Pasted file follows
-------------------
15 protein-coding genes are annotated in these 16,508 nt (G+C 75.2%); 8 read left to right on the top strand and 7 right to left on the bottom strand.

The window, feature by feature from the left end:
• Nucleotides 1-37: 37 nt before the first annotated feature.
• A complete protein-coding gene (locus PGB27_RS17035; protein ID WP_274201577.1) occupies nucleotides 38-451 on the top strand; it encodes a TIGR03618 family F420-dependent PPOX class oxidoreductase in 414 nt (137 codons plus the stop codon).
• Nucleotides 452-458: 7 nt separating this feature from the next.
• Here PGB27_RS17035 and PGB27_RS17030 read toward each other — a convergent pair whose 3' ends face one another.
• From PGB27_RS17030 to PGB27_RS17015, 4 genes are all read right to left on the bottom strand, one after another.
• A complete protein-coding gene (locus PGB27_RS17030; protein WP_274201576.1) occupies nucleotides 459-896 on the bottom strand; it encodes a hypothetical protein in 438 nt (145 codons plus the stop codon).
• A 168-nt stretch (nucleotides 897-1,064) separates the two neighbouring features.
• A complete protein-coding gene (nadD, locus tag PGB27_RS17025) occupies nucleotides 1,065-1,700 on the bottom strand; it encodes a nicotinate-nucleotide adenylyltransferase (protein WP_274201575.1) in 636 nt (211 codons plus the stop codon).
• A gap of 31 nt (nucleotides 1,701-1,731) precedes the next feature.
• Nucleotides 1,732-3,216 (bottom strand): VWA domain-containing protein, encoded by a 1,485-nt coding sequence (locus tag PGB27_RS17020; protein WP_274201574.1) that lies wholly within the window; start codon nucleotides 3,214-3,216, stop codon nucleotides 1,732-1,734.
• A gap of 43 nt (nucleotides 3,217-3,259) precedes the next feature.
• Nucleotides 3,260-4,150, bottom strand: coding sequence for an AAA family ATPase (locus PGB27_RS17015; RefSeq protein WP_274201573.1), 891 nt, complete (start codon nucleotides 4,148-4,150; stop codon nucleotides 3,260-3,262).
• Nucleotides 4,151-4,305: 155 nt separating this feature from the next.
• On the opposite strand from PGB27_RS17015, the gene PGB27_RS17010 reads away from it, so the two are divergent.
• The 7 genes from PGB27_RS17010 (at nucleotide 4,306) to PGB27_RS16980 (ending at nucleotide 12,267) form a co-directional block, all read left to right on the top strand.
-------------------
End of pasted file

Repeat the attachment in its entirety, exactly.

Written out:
15 protein-coding genes are annotated in these 16,508 nt (G+C 75.2%); 8 read left to right on the top strand and 7 right to left on the bottom strand.

The window, feature by feature from the left end:
• Nucleotides 1-37: 37 nt before the first annotated feature.
• A complete protein-coding gene (locus PGB27_RS17035; protein ID WP_274201577.1) occupies nucleotides 38-451 on the top strand; it encodes a TIGR03618 family F420-dependent PPOX class oxidoreductase in 414 nt (137 codons plus the stop codon).
• Nucleotides 452-458: 7 nt separating this feature from the next.
• Here PGB27_RS17035 and PGB27_RS17030 read toward each other — a convergent pair whose 3' ends face one another.
• From PGB27_RS17030 to PGB27_RS17015, 4 genes are all read right to left on the bottom strand, one after another.
• A complete protein-coding gene (locus PGB27_RS17030; protein WP_274201576.1) occupies nucleotides 459-896 on the bottom strand; it encodes a hypothetical protein in 438 nt (145 codons plus the stop codon).
• A 168-nt stretch (nucleotides 897-1,064) separates the two neighbouring features.
• A complete protein-coding gene (nadD, locus tag PGB27_RS17025) occupies nucleotides 1,065-1,700 on the bottom strand; it encodes a nicotinate-nucleotide adenylyltransferase (protein WP_274201575.1) in 636 nt (211 codons plus the stop codon).
• A gap of 31 nt (nucleotides 1,701-1,731) precedes the next feature.
• Nucleotides 1,732-3,216 (bottom strand): VWA domain-containing protein, encoded by a 1,485-nt coding sequence (locus tag PGB27_RS17020; protein WP_274201574.1) that lies wholly within the window; start codon nucleotides 3,214-3,216, stop codon nucleotides 1,732-1,734.
• A gap of 43 nt (nucleotides 3,217-3,259) precedes the next feature.
• Nucleotides 3,260-4,150, bottom strand: coding sequence for an AAA family ATPase (locus PGB27_RS17015; RefSeq protein WP_274201573.1), 891 nt, complete (start codon nucleotides 4,148-4,150; stop codon nucleotides 3,260-3,262).
• Nucleotides 4,151-4,305: 155 nt separating this feature from the next.
• On the opposite strand from PGB27_RS17015, the gene PGB27_RS17010 reads away from it, so the two are divergent.
• The 7 genes from PGB27_RS17010 (at nucleotide 4,306) to PGB27_RS16980 (ending at nucleotide 12,267) form a co-directional block, all read left to right on the top strand.